First, despite the widespread, sweeping accolades for Nudge, I am not convinced that this is an especially groundbreaking book. Advertisers have been doing this sort of thing for years, grocery stores and casinos are consciously designed to make us spend more time and money in them, and there are entire fields of public relations, marketing, and advertising focused on driving individuals’ decision making towards particular ends by playing on the individuals’ desires, habits, interests, and incentives. Nudge does bring the idea of cognitive biases to the public in a way probably not present before, but it barely explains these biases, and there’s almost no discussion of the fascinating research in that area. The book also missed a chance to do a bit more (perhaps empirical) work to explore just how people respond to various nudges as a general matter that might allow readers to apply the conclusions that followed therefrom in leadership settings in their own lives. I appreciate that the book is geared toward a general audience (of which I may or may not be a member),  but I found it a bit too light.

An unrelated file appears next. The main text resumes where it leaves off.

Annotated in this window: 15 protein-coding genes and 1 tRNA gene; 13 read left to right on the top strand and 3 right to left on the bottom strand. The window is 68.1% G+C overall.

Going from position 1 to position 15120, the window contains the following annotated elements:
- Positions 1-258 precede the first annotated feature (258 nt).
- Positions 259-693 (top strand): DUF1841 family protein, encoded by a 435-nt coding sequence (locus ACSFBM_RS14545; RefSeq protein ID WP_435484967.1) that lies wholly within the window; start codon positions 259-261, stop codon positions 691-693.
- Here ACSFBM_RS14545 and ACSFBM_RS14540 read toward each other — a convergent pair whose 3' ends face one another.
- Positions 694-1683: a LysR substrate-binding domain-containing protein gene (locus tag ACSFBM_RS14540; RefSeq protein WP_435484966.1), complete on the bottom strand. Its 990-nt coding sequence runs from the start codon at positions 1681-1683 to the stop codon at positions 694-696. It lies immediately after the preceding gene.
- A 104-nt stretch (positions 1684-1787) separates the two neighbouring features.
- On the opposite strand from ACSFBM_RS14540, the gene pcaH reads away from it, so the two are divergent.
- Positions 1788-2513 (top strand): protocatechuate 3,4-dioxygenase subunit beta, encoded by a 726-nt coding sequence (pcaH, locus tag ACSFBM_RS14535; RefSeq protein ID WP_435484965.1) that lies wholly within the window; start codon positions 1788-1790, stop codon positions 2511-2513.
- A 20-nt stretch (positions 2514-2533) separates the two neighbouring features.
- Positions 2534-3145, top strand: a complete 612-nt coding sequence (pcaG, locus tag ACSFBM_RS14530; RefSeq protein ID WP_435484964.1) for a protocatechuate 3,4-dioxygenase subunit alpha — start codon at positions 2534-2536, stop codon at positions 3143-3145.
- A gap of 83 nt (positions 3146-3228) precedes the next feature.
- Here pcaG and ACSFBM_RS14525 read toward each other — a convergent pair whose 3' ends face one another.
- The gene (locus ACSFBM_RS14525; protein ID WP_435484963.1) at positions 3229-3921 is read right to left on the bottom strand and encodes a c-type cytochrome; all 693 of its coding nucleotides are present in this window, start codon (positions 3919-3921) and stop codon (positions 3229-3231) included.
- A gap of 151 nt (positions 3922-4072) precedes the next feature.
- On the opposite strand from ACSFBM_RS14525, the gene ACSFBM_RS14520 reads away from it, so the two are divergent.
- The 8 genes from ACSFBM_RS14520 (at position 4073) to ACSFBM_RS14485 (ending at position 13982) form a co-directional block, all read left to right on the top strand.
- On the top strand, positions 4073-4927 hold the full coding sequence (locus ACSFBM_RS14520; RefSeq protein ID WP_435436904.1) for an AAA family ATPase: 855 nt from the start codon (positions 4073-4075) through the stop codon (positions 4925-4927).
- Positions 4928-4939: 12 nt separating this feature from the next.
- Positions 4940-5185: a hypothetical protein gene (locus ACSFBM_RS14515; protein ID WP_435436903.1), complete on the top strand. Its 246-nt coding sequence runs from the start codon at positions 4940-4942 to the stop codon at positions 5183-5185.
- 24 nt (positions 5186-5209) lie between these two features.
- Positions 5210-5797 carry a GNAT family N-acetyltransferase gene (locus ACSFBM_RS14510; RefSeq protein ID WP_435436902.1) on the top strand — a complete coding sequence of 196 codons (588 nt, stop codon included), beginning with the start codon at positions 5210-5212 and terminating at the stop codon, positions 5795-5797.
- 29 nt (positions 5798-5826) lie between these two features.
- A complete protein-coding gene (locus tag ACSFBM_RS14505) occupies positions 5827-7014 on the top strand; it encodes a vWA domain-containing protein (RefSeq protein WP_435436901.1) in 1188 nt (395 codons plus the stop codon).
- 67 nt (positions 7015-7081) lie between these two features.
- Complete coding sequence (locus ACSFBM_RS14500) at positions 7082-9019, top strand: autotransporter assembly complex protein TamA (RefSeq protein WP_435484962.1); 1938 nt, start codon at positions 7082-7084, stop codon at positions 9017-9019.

Second, I think the second objection I mentioned above– a concern over the goodness of the intentions of choice architects– is a serious one that the authors fail to rebut sufficiently. Anyone who spends time studying cognitive biases and systematic human behavior should be able to take that knowledge and design a system that preferences any particular outcome, even ones that are not “beneficial” to users. Thaler and Sunstein recognize, through the myriad examples they cite throughout their book, that this happens all the time; they simply chalk it up to bad choice architecture and poor nudging. This might very well be the case in the examples they chose. The “bad” outcomes there could be a result of a lack of organization, planning, awareness, knowledge, or forethought. But what if similarly “bad” outcomes resulted from a knowledgeable, organized, aware choice architect and choice architecture? Freedom of choice and transparency might help here, but there seems to be no special reason why they should. An early example in the book is a school cafeteria in which a choice architect may organize food in a way that makes students more likely to choose fruits and vegetables and less likely to choose junk food. The reason this works has nothing to do with the nature of the fruits and vegetables (or that nature vis-a-vis the students) and everything to do with the systematic biases of the students themselves. So long as the libertarian constraint is in place, the students can choose whatever they want, but the paternalistic element permits the choice architect to select any option as the preferred option. Fruit, vegetables, and junk food are mere variables in this arrangement. (In political theory terms, the structure here is largely deontological, the right to define “the good” resting solely with the choice architect.) Additionally, Thaler and Sunstein place no duties on the choice architect in his or her selection of the “good” alternative. An obvious one might be a duty to be informed. The cafeteria administrator might have some idea that fruits and vegetables are healthier than junk food, but we also are told that dark chocolate and red wine (though not for children) have health benefits too. How should one evaluate this particular tradeoff, and how should one evaluate it against all of the dietary decisions that go into putting together a balanced meal? Does a “balanced meal” mean the same thing for every student? For a majority of students?